Another hot issue after IIRIRA was passed was mandatory detention of criminal aliens. Before IIRIRA nearly any permanent resident who committed a crime could remain free while fighting his deportation case. Do not be confused – the person first served his time for his crime, but after his release he did not face detention. Immigration authorities could detain a “criminal alien,” but the alien could take his case to an immigration judge and show that he was not a danger to the community or a flight risk and be released, most often after paying a bond to guarantee his appearance at his later deportation hearing and deportation, if that became necessary. After IIRIRA, many crimes subjected the non-citizen, even a permanent resident, to “mandatory detention,” meaning he had no recourse to an immigration judge to seek release upon the payment of a bond.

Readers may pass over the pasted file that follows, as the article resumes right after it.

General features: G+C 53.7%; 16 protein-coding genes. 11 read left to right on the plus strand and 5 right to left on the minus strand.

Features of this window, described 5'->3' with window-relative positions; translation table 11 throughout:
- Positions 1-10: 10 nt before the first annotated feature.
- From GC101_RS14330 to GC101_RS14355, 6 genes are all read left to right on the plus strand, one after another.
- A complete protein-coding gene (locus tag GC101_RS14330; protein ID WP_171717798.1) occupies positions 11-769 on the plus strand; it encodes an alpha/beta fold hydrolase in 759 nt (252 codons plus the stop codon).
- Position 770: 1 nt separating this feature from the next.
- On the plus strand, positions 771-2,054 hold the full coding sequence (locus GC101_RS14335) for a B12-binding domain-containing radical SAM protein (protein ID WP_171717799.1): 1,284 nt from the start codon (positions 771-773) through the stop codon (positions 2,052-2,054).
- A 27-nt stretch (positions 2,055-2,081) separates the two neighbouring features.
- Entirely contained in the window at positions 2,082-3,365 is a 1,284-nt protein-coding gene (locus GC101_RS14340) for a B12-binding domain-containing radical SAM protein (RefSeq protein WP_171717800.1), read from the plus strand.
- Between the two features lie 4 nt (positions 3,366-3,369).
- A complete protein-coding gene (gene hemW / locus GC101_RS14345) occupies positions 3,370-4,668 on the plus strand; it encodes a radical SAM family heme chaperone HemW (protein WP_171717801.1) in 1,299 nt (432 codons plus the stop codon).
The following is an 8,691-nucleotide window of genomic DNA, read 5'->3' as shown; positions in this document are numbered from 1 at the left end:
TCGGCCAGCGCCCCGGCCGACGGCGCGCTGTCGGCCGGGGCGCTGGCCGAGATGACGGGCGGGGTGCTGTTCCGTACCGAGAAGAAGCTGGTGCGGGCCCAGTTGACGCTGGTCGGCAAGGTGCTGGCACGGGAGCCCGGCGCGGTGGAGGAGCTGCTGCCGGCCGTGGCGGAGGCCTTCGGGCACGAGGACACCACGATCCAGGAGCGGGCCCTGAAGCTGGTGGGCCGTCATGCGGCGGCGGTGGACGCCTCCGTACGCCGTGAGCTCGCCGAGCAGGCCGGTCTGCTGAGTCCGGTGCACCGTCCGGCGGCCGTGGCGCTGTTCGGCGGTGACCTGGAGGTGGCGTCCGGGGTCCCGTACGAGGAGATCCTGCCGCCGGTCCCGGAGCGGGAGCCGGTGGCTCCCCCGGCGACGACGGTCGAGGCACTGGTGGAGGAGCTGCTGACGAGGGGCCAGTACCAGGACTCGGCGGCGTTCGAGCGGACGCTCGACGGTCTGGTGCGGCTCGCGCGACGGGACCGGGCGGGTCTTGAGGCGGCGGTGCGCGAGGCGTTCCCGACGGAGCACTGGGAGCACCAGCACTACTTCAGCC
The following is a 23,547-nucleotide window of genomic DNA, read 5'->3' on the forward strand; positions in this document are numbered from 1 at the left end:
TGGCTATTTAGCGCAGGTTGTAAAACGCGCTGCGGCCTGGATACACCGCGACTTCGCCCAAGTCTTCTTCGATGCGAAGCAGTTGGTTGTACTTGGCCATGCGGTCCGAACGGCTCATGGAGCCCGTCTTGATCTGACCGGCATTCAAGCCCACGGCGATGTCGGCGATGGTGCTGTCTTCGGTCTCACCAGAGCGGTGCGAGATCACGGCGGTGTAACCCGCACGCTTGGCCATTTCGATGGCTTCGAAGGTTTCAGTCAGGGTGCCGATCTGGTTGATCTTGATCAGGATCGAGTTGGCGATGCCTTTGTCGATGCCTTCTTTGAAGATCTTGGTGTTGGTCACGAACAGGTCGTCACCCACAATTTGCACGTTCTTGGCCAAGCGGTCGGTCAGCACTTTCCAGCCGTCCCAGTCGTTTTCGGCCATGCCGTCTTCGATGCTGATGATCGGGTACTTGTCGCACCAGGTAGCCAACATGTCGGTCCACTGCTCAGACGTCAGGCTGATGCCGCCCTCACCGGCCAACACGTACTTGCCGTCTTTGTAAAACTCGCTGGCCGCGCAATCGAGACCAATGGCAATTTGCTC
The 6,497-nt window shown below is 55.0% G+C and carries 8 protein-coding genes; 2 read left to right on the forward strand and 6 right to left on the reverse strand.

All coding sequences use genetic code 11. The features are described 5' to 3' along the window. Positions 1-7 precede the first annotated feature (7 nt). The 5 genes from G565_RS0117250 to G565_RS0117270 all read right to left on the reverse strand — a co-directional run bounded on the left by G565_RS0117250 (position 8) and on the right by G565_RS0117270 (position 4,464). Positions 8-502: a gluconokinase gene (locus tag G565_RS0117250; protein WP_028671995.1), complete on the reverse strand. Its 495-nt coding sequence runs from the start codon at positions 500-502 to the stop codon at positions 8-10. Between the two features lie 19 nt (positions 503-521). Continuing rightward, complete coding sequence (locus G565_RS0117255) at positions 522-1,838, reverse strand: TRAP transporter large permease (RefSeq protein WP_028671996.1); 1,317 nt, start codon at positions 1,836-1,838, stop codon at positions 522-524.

Lawyers for permanent resident aliens across the country challenged the mandatory detention laws arguing that because of the rights afforded to permanent residents under generations of court cases and agency practice, a mandatory detention law for permanent residents violated the right to “due process,” which is a Constitutional guarantee that a person cannot be deprived of his life, liberty, or property without a fair hearing, i.e., due process. Lawyers were successful as four circuit court of appeals concluded that detaining permanent residents without the right to a hearing to determine if they were dangerous or likely would flee was unconstitutional. The Clinton/Reno/Holder Justice Department could have abided by these decisions, reasoning that immigration judges, Justice Department employees, could be counted on to make wise determinations regarding danger to the community and flight risk. Instead, the Justice Department brought the case to the Supreme Court and won. Demore v. Hyung Joon Kim, 538 U.S. 510 (U.S. 2003). The costly requirement of mandatory detention, requiring the detention of long-term permanent residents, even for a minor drug possession conviction, is still a burden on aliens, their families, and taxpayers, who must pay for the building of facilities for all these people while waiting their removal hearings.